Notice: To display this embed please allow the use of Functional Cookies in Cookie Preferences.
Original Metroid Prime devs criticise remaster for omitting credits
The new version only has a single credit acknowledging the GameCube team as a whole
Developers who were originally involved in the making of Metroid Prime have criticised this month’s remaster for omitting them from its credits.
Zoid Kirsch, who was a senior gameplay engineer on Metroid Prime and Metroid Prime 2 on the GameCube, tweeted his disappointment that the original staff aren’t listed in the credits of Metroid Prime Remastered, which was released last week.
Rather than listing everyone who worked on the original game, Remastered’s credits simply include a single screen that says: “Based on the work of Metroid Prime original Nintendo GameCube and Wii Version development staff.”
Kirsch wrote: “While many studios did amazing work on the remaster, I’m let down Metroid Prime’s Remaster does not include the full original game credits.
Metroid Prime Remastered - trailer
“I worked with so many amazing people on the game and everyone’s name should be included in the remaster, not just a single card like this.”
He was then backed up by Jack Mathews, who was a technical lead engineer on Metroid Prime 1 and 2, and a principal engineer on Metroid Prime 3.
“This is a travesty, “Mathews wrote. “Not just for my credit (even though most of my code was probably replaced), but for people whose code and work are largely unchanged, like Mark HH, Steve McCrea, all of the uprezzed art and concepts, the game design. Shameful.”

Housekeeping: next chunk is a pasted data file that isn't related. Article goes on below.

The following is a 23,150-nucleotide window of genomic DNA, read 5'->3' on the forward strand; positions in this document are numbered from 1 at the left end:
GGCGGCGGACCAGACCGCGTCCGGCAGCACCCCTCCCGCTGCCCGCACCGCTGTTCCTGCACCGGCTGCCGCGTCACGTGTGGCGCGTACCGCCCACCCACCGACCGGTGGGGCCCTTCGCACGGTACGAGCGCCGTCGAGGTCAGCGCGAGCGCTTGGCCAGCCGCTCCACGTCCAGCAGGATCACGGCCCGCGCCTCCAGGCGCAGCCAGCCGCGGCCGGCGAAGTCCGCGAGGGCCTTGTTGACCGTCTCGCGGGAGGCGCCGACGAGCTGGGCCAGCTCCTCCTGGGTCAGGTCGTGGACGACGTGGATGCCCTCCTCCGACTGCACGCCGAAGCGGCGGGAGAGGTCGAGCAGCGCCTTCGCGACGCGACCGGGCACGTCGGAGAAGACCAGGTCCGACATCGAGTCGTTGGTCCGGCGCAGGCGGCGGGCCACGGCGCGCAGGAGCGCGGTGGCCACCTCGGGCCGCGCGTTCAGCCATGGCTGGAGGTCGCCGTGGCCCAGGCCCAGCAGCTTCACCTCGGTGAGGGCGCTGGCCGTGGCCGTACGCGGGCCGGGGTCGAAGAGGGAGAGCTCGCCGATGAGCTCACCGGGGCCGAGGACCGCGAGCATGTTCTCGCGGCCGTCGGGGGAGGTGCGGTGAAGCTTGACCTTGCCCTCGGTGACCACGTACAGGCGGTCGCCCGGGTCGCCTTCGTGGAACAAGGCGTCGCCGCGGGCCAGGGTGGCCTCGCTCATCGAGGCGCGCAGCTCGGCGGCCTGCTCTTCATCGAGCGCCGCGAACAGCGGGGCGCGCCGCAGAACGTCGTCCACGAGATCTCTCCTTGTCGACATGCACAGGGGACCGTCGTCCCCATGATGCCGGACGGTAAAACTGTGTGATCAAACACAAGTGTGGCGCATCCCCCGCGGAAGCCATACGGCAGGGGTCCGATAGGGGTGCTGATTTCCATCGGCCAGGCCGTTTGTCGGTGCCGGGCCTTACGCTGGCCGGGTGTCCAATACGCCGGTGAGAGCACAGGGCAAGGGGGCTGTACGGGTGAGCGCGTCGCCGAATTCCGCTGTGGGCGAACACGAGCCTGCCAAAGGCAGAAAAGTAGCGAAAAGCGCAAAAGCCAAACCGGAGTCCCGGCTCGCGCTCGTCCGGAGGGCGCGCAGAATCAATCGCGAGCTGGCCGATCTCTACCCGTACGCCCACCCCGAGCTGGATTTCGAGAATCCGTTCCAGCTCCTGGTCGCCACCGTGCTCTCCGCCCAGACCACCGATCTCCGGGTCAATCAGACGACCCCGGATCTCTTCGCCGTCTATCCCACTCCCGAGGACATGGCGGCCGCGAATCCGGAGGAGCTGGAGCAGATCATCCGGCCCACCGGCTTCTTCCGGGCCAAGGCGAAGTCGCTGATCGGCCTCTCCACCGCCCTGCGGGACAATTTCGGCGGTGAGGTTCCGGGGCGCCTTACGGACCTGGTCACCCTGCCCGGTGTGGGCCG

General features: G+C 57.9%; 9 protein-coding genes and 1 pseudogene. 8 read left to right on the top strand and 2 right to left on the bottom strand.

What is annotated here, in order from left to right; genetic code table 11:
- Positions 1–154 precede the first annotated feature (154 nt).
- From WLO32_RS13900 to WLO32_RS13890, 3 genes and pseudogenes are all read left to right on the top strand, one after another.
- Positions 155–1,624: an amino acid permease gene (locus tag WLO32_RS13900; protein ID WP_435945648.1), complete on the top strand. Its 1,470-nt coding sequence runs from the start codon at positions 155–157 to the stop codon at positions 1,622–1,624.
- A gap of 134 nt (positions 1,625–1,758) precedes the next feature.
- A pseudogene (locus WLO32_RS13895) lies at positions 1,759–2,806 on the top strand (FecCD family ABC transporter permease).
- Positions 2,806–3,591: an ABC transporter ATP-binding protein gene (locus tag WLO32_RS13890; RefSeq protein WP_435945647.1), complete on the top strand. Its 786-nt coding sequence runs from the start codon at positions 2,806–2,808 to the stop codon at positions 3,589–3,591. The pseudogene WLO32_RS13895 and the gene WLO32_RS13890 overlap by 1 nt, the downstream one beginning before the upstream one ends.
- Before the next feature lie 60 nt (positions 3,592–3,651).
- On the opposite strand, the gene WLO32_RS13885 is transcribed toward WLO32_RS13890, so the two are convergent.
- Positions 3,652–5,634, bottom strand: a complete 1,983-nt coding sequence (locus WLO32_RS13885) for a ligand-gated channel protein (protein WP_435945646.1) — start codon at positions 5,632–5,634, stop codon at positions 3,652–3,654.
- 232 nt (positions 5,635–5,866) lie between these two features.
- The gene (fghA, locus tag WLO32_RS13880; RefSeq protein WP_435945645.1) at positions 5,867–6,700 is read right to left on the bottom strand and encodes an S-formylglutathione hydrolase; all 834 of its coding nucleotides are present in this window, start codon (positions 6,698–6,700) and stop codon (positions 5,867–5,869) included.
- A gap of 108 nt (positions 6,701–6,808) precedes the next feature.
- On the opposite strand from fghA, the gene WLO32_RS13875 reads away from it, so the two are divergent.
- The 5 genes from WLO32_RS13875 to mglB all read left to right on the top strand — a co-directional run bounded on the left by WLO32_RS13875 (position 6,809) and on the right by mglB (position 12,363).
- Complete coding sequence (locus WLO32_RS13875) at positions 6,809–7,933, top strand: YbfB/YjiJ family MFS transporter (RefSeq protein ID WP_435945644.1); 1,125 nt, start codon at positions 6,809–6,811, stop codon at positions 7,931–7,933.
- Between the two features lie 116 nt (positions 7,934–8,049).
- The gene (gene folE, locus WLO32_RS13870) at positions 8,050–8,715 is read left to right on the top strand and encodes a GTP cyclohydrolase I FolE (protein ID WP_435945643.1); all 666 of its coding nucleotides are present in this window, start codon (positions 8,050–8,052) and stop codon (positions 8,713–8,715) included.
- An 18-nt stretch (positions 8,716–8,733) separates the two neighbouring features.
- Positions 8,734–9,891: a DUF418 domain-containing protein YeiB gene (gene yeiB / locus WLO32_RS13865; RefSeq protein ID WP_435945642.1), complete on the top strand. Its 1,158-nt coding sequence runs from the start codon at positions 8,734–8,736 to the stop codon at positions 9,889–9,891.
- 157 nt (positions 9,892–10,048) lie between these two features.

The issue of properly crediting developers in video games is an ongoing one, with numerous companies criticised for not giving proper credits to creators.
With no real regulation beyond International Game Developers Association (IDGA) guidelines – which aren’t enforceable – game developers are effectively at the mercy of their employers as to how, where or if they’re credited.
IGDA guidelines advise that anybody who has worked on a game’s development for 30 days (or 5%) must be credited.
It’s not clear how this affects remasters, given that they’re often handled by new teams building on the work of previous teams who may not have been directly involved with the new version.
Katharine Neil, a veteran programmer who has worked on the Test Drive and Alone in the Dark series, told VGC in 2019 that the regulation of game credits is long overdue.
“Some gamers don’t realise how important this issue is for us professionally,” she told us. “Many seem to think it’s about bruised egos or something. No – like film and TV – it’s about getting hired for the next job and not looking like a liar on your CV.
“There are still no industry standards that developers can count on their employers adhering to. And I think the fact that many people still don’t even know that those IGDA crediting standards exist says something.
”And one thing I can say for sure is it’s something game developers do worry about – i.e. will I get punished in the credits by a vindictive boss, or will I be unfairly credited if I have to leave this project early.”